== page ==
CHARLESTON, W.Va. -- The Sunday, Jan. 6 New York Times is remarkable for the convergence of a column by Thomas L. Friedman and one of the Times' editorials.
Friedman severely criticized President Obama for taking to the country following his election a singular plan to increase taxes on "millionaires and billionaires."
"There was nothing comprehensive, nothing bold, no great journey for America and no risks for [the President]" in his "easy" tax plan, which Friedman described as being "really disappointing."
Calling upon the President "to stop acting as a party leader and start acting like the president of the whole country," Friedman said it is time for the president to face up to the hard part by offering proposals for "comprehensive tax reform, entitlement cuts, radical cost-saving approaches to health care and new investments in our growth engines." Friedman concluded that while "we need to tax more millionaires ... we also need more millionaires and middle classes to tax. The President was elected to grow our national pie, not just re-divide it."
The Times editorial criticized French President Hollande for focusing on increasing taxes on millionaires, a "mostly symbolic tax increase" that would raise little revenue, rather than offering "a well-thought-out package of fiscal and economic reforms that [would] put France on the path of recovery and much more." The Times editorial might well have substituted President Obama for President Hollande of France and been largely on target.
Writing in the current, January/February issue of Foreign Affairs, Fareed Zakaria addresses the question "Can America Be Fixed?" focusing on what he describes as "The New Crisis of Democracy" as "not death but sclerosis."
After noting that the country now spends $2.2 trillion annually for entitlement programs, Zakaria describes the "great challenge" facing America today is "[r]ebalancing the budget to gain space for investment in the country's future."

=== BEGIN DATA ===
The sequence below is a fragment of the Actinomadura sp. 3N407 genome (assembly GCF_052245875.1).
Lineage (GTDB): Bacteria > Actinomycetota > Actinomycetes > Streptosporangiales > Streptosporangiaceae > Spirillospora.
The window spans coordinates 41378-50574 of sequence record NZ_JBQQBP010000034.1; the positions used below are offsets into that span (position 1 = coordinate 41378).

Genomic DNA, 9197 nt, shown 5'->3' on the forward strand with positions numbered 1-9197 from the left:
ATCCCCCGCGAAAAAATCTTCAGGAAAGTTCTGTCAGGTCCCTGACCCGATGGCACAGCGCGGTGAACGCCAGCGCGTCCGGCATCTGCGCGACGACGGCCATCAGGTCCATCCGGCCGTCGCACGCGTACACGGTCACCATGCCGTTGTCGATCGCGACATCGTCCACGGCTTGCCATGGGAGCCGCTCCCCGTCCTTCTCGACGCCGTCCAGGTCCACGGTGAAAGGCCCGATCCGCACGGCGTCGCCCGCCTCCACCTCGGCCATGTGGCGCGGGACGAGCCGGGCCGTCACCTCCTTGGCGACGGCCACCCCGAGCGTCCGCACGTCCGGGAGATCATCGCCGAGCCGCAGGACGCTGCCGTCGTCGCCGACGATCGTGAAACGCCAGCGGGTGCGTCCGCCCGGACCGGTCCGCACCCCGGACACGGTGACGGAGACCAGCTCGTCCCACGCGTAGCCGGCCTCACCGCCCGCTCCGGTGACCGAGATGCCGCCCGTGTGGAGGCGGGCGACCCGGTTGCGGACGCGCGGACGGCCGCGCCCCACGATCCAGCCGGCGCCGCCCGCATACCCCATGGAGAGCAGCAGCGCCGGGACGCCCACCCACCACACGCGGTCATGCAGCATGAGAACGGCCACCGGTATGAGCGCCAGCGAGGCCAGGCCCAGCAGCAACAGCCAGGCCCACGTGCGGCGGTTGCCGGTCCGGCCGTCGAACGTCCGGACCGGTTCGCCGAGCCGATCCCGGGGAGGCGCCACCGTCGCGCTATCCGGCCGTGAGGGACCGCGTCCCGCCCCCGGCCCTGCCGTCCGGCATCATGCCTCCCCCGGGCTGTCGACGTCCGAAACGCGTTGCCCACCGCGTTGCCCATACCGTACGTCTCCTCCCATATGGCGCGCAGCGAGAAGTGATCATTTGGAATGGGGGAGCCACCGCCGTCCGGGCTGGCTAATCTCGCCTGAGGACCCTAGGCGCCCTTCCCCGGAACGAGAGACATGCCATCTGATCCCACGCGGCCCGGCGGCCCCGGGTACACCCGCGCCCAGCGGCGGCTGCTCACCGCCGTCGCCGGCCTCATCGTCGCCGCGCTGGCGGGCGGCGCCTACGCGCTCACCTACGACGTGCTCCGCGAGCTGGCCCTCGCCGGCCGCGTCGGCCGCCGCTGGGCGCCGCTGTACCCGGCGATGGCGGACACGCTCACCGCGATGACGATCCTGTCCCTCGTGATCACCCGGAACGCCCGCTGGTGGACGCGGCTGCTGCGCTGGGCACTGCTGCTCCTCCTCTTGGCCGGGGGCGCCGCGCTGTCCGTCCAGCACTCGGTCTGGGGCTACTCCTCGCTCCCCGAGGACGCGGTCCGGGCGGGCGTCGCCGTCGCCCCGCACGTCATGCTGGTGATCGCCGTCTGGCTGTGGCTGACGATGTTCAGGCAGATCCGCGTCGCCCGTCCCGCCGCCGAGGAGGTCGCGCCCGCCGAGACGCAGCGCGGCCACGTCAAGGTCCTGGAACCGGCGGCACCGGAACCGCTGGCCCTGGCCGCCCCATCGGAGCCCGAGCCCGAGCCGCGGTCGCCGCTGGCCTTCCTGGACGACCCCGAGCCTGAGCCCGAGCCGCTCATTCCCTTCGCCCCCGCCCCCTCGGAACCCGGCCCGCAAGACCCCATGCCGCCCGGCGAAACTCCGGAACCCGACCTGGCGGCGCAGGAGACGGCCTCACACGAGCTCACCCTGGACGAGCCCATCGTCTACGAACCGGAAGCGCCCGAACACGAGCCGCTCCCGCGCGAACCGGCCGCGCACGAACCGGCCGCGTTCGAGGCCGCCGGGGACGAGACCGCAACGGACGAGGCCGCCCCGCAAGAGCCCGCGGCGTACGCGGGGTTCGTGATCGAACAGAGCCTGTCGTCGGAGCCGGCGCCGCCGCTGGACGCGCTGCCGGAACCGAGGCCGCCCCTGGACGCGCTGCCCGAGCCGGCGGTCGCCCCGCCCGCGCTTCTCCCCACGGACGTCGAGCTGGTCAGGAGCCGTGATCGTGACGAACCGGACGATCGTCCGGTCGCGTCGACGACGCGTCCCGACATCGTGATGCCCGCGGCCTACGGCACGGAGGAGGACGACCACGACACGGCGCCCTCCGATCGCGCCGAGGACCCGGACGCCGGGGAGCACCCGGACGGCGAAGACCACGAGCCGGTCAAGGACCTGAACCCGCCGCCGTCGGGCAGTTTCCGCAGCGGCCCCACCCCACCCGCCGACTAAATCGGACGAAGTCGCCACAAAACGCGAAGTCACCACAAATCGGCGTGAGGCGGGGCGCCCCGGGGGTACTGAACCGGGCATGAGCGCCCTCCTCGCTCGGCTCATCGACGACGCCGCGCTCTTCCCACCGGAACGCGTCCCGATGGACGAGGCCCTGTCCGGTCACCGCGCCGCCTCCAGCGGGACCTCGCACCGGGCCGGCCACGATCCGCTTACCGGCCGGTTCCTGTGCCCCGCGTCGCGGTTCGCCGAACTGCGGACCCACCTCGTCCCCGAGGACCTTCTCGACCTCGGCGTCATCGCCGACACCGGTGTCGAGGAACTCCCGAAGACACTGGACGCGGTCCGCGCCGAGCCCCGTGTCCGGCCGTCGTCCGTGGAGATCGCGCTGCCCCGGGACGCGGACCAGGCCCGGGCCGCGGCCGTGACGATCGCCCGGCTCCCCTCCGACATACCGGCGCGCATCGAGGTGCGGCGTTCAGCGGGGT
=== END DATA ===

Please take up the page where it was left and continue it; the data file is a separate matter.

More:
Even if the nation's budget allowed spending on infrastructure, Zakaria would not entrust the spending to Congress in that, as he put it, its decisions would be based "on politics (pork), not need or bang for the buck."
"The U.S. government currently spends $4 on citizens over 65 for every $1 it spends on those under 18," according to Zakaria causing him to claim that "[a]t some level, that is a brutal reflection of democratic power politics; seniors vote; minors do not. But it is also a statement that the country values the present more than the future."
There is plenty of evidence to support Zakaria, in addition to the age-difference in federal spending which he cited.
The Washington Times reported on Dec. 7 that the United States currently borrows 46 cents for every dollar it spends. As a consequence, the gross federal debt has soared to approximately $16.5 trillion, and was recently projected by the Congressional Budget Office to reach $26.1 trillion by the end of 2023.
To a considerable extent, our staggering multi-trillion dollar debt is evidence that the country indeed values the present more than it values the future and, in my view, is a manifestation of an inherent trait of human nature -- the yielding to present desires.